In the simplest case, the characters between the two brackets are what this set can match. Thus, ‘[ad]’ matches either one ‘a’ or one ‘d’, and ‘[ad]*’ matches any string composed of just ‘a’s and ‘d’s (including the empty string). It follows that ‘c[ad]*r’ matches ‘cr’, ‘car’, ‘cdr’, ‘caddaar’, etc.
You can also include character ranges in a character set, by writing the starting and ending characters with a ‘-’ between them. Thus, ‘[a-z]’ matches any lower-case ASCII letter. Ranges may be intermixed freely with individual characters, as in ‘[a-z$%.]’, which matches any lower-case ASCII letter or ‘$’, ‘%’ or period. As another example, ‘[α-ωί]’ matches all lower-case Greek letters.
You can also include certain special character classes in a character set. A ‘[:’ and balancing ‘:]’ enclose a character class inside a character alternative. For instance, ‘[[:alnum:]]’ matches any letter or digit. See Char Classes, for a list of character classes.
To include a ‘]’ in a character set, you must make it the first character. For example, ‘a]’ matches ‘]’ or ‘a’. To include a ‘-’, write ‘-’ as the first or last character of the set, or put it after a range. Thus, ‘-]’ matches both ‘]’ and ‘-’.
To include ‘^’ in a set, put it anywhere but at the beginning of the set. (At the beginning, it complements the set—see below.)
When you use a range in case-insensitive search, you should write both
ends of the range in upper case, or both in lower case, or both should
be non-letters. The behavior of a mixed-case range such as ‘A-z’
is somewhat ill-defined, and it may change in future Emacs versions.
‘^’ is not special in a character set unless it is the first character. The character following the ‘^’ is treated as if it were first (in other words, ‘-’ and ‘]’ are not special there).
A complemented character set can match a newline, unless newline is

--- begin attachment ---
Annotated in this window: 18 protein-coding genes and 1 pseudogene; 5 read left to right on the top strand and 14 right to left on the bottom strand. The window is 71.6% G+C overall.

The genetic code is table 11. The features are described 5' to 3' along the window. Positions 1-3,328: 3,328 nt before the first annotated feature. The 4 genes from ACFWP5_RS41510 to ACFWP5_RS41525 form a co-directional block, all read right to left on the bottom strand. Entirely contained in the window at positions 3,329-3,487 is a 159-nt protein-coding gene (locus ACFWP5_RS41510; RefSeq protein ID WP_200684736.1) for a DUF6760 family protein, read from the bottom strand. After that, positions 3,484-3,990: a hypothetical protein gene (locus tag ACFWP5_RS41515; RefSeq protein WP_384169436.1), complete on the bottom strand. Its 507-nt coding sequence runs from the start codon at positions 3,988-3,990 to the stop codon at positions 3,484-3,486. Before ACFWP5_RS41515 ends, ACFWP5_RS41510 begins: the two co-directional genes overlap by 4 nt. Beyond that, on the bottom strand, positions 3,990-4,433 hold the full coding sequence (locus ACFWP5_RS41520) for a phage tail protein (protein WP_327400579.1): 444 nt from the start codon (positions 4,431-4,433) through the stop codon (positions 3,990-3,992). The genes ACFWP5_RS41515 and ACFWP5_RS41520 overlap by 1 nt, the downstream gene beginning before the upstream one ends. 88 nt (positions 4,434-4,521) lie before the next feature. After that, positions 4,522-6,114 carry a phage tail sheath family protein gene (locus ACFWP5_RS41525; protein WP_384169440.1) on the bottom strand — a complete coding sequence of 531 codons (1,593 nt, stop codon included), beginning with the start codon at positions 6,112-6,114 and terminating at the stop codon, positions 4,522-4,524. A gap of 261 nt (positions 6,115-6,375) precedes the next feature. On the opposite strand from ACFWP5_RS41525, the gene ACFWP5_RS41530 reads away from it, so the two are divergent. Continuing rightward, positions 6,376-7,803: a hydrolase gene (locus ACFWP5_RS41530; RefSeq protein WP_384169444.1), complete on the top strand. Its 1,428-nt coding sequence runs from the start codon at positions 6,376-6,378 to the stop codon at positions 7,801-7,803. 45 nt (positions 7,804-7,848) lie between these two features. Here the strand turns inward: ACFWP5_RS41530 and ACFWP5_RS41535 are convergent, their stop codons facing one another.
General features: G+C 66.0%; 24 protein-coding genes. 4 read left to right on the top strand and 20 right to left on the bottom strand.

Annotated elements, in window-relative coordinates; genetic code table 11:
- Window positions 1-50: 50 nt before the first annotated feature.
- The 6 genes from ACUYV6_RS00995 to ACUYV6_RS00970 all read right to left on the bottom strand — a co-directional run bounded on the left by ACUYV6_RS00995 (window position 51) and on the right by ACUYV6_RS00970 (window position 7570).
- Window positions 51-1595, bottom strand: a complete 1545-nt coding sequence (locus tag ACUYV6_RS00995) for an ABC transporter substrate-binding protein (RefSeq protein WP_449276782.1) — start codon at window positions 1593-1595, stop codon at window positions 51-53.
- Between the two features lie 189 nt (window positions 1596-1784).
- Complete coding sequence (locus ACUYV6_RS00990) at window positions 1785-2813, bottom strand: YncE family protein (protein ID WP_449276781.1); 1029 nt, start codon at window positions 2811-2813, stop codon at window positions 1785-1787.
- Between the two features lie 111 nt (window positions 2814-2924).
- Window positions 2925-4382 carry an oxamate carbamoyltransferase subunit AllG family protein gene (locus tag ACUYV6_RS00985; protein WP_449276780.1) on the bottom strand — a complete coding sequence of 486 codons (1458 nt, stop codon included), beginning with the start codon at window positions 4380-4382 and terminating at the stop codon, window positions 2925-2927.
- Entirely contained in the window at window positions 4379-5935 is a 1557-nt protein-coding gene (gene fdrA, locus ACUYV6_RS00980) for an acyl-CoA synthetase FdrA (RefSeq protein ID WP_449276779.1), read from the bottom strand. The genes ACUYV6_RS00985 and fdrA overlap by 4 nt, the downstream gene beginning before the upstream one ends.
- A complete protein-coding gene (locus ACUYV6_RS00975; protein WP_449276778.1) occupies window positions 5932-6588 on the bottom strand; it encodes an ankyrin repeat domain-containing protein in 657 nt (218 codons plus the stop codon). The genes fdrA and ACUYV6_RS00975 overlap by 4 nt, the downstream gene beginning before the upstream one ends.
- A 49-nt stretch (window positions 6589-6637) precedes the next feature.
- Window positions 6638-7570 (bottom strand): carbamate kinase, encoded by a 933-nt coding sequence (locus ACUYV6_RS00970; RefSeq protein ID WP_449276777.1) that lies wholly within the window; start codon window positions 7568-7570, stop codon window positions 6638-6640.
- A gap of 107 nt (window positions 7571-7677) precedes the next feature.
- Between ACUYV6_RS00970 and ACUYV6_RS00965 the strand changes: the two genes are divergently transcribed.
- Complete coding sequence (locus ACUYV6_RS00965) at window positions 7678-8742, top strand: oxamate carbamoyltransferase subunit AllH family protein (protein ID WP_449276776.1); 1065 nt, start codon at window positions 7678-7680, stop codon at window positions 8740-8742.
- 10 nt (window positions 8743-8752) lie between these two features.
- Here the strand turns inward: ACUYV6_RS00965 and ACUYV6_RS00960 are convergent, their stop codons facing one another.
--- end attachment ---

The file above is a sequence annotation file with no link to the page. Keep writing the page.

mentioned as one of the characters not to match. This is in contrast to
the handling of regexps in programs such as
For historical compatibility reasons, ‘^’ can be used with this
meaning only at the beginning of the regular expression, or after
‘\(’ or ‘\|’.
For historical compatibility reasons, ‘$’ can be used with this
meaning only at the end of the regular expression, or before ‘\)’
Because ‘\’ quotes special characters, ‘\$’ is a regular expression that matches only ‘$’, and ‘\[’ is a regular expression that matches only ‘[’, and so on.
See the following section for the special constructs that begin with ‘\’.
Note: for historical compatibility, special characters are treated as ordinary ones if they are in contexts where their special meanings make no sense. For example, ‘*foo’ treats ‘*’ as ordinary since there is no preceding expression on which the ‘*’ can act. It is poor practice to depend on this behavior; it is better to quote the special character anyway, regardless of where it appears.
As a ‘\’ is not special inside a character alternative, it can
never remove the special meaning of ‘-’ or ‘]’. So you
should not quote these characters when they have no special meaning
either. This would not clarify anything, since backslashes can
legitimately precede these characters where they have special
meaning, as in ‘[^\]’ (
"[^\\]" for Lisp string syntax),
which matches any single character except a backslash.